What can the TCCBE do for you?
Graduate students – click here.
A. The Community-Based Education (CBE) Program is an innovative approach to experiential learning. It offers undergraduate and graduate students the opportunity to
work with community organizations in Peterborough and Haliburton Counties by completing community-inspired projects for course credit. Projects are usually 50 to 220 per-person hours in length.
The CBE program is designed to:
• Work with community organizations on community-based research and other identified projects that otherwise might not be completed.
• Provide students with experience in their fields of study and enhance future employment prospects.
• Increase co-operation and partnership between Trent University and the broader communities it serves.
The time commitment needed for project completion can vary greatly (e.g., 50 or 200 hours). Check out the academic calender or contact TCCBE staff for more details. Check out our list of available CBE projects.
CBE projects can be carried out as a thesis, a full- or half-credit course, or as an assignment within a course commencing at the beginning of any Fall, Winter or Summer session.
TCCBE and U-Links staff support students in selecting projects that match their interests and program requirements. Students then meet with the community organization hosting the project to make sure there is a compatible match. After this meeting, students are responsible for finding an instructor to supervise and evaluate their work. CBE program staff assist with these steps, but participation in a course is contingent on the instructor’s permission, and, in some cases, that of the department.
These arrangements do not always happen in the order described above.
With this in mind, students and instructors are strongly encouraged to contact the TCCBE or U-Links early in the process. Ideally, project arrangements should be in place before the start of the session in which the project will be carried out. Students must make sure they are registered for the applicable course at the University and, at the same time, register with the TCCBE or U-Links online or in person. Participating students will be expected to attend regular meetings with the instructor and host organization and occasional seminars offered by the TCCBE or U-Links.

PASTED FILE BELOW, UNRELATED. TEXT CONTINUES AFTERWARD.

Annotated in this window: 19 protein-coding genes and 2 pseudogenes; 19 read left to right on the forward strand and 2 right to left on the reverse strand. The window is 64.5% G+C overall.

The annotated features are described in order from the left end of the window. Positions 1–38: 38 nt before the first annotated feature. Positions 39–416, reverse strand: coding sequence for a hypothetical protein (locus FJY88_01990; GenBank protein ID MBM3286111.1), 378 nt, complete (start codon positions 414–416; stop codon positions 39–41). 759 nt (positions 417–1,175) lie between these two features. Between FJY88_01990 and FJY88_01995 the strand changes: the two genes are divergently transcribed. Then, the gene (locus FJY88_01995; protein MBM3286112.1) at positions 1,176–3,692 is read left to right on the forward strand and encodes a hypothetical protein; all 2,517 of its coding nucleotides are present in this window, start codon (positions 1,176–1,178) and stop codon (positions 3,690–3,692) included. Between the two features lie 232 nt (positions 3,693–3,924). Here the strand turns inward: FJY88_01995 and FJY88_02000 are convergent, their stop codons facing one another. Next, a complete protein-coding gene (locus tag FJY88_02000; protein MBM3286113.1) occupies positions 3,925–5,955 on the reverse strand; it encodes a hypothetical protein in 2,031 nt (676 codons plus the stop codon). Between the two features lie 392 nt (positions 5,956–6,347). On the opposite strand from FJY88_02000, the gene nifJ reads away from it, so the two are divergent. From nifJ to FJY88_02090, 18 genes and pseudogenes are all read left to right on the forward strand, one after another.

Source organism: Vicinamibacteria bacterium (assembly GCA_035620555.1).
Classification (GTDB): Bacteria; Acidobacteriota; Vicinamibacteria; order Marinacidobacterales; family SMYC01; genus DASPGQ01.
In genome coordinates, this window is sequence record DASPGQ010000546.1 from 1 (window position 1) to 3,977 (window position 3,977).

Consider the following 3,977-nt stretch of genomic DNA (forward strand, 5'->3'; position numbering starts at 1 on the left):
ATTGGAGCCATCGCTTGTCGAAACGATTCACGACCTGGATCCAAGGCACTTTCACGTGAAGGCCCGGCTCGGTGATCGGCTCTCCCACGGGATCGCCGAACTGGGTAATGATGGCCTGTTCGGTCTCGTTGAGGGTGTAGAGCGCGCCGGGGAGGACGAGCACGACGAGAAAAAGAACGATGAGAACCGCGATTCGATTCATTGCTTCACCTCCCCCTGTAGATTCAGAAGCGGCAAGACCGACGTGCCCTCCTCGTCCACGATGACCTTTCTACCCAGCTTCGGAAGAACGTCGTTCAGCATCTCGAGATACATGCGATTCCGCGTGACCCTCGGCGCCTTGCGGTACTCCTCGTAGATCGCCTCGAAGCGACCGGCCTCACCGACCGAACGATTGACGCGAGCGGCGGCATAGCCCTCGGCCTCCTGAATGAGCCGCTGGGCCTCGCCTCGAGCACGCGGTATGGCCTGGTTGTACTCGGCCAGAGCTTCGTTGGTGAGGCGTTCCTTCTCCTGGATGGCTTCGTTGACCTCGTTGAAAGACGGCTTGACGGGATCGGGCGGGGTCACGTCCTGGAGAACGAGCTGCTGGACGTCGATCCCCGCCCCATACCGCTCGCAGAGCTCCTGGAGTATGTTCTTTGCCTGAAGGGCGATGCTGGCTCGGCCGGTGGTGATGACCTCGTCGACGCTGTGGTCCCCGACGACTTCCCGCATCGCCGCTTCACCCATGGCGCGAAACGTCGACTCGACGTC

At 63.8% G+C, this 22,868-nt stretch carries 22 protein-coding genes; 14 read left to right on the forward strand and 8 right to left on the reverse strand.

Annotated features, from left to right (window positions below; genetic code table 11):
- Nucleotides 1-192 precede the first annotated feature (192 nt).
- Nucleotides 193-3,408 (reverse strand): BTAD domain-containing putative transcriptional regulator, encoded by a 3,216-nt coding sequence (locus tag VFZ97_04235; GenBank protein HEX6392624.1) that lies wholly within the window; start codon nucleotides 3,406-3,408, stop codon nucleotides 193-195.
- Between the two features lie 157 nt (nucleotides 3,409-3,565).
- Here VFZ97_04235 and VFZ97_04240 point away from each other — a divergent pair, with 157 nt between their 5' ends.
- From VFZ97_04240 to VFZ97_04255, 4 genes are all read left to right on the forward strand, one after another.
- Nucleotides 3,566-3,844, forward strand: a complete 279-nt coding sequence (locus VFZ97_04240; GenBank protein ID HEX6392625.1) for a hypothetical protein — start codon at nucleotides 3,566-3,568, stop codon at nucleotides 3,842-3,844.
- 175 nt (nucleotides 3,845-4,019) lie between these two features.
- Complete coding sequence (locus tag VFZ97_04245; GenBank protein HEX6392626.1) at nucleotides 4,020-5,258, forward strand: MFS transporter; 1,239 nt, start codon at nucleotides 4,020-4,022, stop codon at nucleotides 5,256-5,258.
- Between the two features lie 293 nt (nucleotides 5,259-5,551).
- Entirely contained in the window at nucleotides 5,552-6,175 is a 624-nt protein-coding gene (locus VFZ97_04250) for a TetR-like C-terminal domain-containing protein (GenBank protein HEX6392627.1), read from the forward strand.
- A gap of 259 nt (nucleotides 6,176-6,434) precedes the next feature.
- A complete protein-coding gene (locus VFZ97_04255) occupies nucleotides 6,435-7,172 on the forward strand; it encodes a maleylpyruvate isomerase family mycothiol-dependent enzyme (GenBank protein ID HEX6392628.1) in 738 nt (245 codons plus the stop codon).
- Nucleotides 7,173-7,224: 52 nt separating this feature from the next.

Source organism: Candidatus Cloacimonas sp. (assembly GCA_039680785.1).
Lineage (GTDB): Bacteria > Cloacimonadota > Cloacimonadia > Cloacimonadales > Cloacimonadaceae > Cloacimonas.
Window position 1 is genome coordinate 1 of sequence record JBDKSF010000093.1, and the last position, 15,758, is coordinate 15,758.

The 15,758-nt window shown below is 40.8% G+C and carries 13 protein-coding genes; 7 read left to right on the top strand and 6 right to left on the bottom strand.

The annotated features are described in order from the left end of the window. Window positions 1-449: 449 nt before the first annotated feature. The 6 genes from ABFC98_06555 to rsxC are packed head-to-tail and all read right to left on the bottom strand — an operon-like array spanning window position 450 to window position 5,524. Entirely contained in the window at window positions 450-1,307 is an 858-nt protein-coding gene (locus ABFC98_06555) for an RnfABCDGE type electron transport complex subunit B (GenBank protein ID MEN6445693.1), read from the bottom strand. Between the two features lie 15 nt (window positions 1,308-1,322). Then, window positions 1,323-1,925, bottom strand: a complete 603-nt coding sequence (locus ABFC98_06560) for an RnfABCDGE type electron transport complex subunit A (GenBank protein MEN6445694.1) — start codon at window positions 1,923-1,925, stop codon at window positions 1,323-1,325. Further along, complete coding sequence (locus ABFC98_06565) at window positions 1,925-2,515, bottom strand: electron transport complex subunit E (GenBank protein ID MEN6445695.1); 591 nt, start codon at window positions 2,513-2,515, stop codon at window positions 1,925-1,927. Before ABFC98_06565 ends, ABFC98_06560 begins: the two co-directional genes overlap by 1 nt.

- Completion of at least 10 credits
- Minimum 75% cumulative average
Additional prerequisites may be required based on individual departments and instructors. Community host organizations may screen students for relevant skills and knowledge. Students who do not meet the above requirements but wish to participate should contact CBE program staff.
B. The Community Service-Learning (CSL) Program allows students to get a small taste of volunteering and civic engagement by matching them with short-term projects proposed by local organizations. Students must complete a reflection assignment as part of the learning process. Projects are usually 10 to 20 hours per-student in length. Projects take place in the context of academic courses. While students are completing these projects they are also meeting course requirements. CSL projects are only available through an existing course. Contact TCCBE staff to find out which course are offering CSL projects this year. See our list of CSL projects currently underway to get a sense of what a CSL project looks like.
- Open to students registered in a course where a CSL project has been set up ahead of time by the faculty member
- Additional prerequisites may be required based on individual departments and instructors